However, with a seizure of the Ever Given by Egyptian authorities and a pending $1 billion fine, the ship isn't going anywhere anytime soon.

Time is money

Where is the Suez Canal?

The canal cuts through Egypt, linking the Mediterranean Sea in the north to the Red Sea in the south.  It's one of the world's best-known and most important waterways.  Nearly 19,000 vessels passed through the canal last year carrying 1.2 billion tons of cargo.  Around 13% of maritime trade passes through the Suez Canal, including a large proportion of the world's oil.  (Suez Canal Authority; The Wall Street Journal)

The Suez Canal.  

An alternate route goes around the Cape of Good Hope off the southern coast of Africa.  But that course adds two weeks to the same trip from Asia to Europe.  

Major sailing routes. (C) Researchgate

The backstory

The size of ships is growing faster than ports can expand. Ships' size is directly related to consumer demand.  With household spending on the rise, logistics problems are likely to get worse.

For the U.S., a certain percentage of Peleton bikes, large screen televisions, and hot tubs are now being shipped by air to avoid a backlog in the Port of Los Angeles and Long Beach, California.  The LA port is North America's busiest while China is home to seven of the world's 10 largest container ports. (American Enterprise Institute) 

A National Retail Federation survey conducted in March before the Suez Canal blockage found that 98% of respondents said they had been impacted by port or other shipping-related delays.  More than half said congestion was adding at least three weeks to their supply chains.

The Ever Given was carrying 20,000 TEU (twenty-foot equivalent) containers filled with goods of nearly every kind. 

The incident

How did the ship get stuck in the first place?

The Suez Canal Authority said high wind speeds were a factor in causing the accident.  The Authority is also looking into human error and technical malfunction to see if they played a role.

"You can't steer straight if the wind is blowing sideways," said  Robert Flannery, an active pilot from New York who is familiar with this waterway.   

From the accident report, the Ever Given was moving north up the canal toward the Mediterranean Sea when it was caught in a season dust storm known as the khamsin where wind speeds can reach 40 knots or 46 mph.  Its bow then veered into the right side of the channel becoming embedded in the canal wall--and wedging the vessel across the entire width of the channel.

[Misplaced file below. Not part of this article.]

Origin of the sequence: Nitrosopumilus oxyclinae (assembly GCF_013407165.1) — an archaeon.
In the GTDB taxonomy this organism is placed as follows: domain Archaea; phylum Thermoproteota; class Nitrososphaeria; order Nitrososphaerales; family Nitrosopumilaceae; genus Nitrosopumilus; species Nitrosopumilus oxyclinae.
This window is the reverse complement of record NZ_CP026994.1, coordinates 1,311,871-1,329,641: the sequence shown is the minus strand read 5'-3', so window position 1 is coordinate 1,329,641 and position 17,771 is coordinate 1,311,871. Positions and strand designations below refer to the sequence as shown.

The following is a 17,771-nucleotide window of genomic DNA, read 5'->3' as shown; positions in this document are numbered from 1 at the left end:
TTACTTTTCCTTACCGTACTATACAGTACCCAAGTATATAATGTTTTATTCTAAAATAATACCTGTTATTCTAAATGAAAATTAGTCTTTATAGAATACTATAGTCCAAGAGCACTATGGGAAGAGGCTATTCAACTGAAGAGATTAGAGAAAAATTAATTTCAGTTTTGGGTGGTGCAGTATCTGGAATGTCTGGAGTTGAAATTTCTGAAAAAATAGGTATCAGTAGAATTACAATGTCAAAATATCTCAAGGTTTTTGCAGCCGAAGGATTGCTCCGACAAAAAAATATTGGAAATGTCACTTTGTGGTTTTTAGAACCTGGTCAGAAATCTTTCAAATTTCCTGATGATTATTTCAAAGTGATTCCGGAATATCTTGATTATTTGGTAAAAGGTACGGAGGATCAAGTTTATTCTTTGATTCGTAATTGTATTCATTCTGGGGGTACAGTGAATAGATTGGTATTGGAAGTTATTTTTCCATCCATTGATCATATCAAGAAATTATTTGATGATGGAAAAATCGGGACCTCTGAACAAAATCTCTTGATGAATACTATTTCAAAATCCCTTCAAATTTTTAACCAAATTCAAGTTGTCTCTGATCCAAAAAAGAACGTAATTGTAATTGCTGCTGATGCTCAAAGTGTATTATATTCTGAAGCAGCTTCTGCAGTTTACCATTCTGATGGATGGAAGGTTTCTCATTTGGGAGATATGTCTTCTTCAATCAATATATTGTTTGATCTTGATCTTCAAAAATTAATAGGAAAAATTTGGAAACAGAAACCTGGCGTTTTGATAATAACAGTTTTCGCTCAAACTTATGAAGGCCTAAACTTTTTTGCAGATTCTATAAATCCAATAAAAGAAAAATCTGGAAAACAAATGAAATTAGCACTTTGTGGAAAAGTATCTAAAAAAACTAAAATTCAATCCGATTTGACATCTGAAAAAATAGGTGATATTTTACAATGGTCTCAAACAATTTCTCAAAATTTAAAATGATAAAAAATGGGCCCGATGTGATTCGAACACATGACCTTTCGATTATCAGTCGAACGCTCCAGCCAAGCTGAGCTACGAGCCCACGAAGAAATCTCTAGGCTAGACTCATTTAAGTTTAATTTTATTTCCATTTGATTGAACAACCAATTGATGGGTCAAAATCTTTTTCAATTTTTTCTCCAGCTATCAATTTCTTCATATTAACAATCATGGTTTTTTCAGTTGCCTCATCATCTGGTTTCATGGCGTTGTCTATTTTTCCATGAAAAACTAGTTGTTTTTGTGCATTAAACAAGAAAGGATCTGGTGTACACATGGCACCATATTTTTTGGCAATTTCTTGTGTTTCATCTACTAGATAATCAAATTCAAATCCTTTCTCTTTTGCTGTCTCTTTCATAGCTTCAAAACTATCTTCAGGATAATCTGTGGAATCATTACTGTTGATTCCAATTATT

When stuck in a bad situation it's not likely you'll get out on your own.  So it was with the Ever Given cargo ship in the Suez Canal.  Let's think about what could be helpful in your next crisis:

1.  Are you on the right side of the problem?  Tugboats stationed north of Ever Given made it almost impossible to free the ship until reinforcements from elsewhere arrived at the south to pull on its stern.

2.  Scaling up means bigger and more complex problems. Twice the thick cables with which the main tugboat pulled the container ship snapped under the tension, the first time the crew has seen such a rupture.  Do you want to grow your business?  Then be prepared for unfamiliar circumstances and obstacles of size. Without previous experience management solutions often result from trial and error.  

3.  While asking for help keep in mind that experts are no guarantee of a fix. Workers had dredged more than a million cubic feet of sand and silt beneath the 1,300-foot-long vessel.  And then the tugs took advantage of an unusually high tide to begin moving the tanker back and forth.  But instead of slipping free and gliding to the center of the canal, the Ever Given remained stuck waiting for the next high tide.   

4.  Have hope--but hold the public optimism.  The Canal Authority began letting ships in from the north after engineers calculated the Ever Given would be pulled free.  This decision just added to the problem creating an even greater traffic jam.  

5.  One last push. The ship's owner hired Smit Salvage from the Netherlands.  A backup plan which called for unloading containers to lighten the load was put in place but added weeks to the rescue mission, something the Canal Authority wanted to avoid at all costs.  Instead, they chose to go for one last push hoping to extract just enough sand and debris for the Ever Given to slide free. 

Supermoon.  (C) The Guardian

6.  An assist from E.T.   Sometimes we get a break from a third-party source to help us out of a jam.  In this instance, the rescue team received an extra-terrestrial gift--a supermoon.  That type of moon materializes when the full moon coincides with the moon's closest approach to Earth in its orbit. Scientists say supermoons make the moon appear a little brighter and closer than normal, although the difference is hard to spot with the naked eye. (space.com) 

There are only four supermoons scheduled in 2021.  Amazingly, the first one came at just the right time on 28 March and pushed the tide higher.      

7.  Ship ahoy. The Alp Guard tugboat, with the pulling power of 285 metric tons arrived, providing a significant boost.  Fighting high winds and strong currents, the tide began to ebb and the Ever Given began to finally stir.  

On 29 March at 3:05 p.m. local time, the ship was free.  

Additional sources include CNBC; USA Today; Wikipedia; BBC; Popular Mechanics; and the Maritime Executive.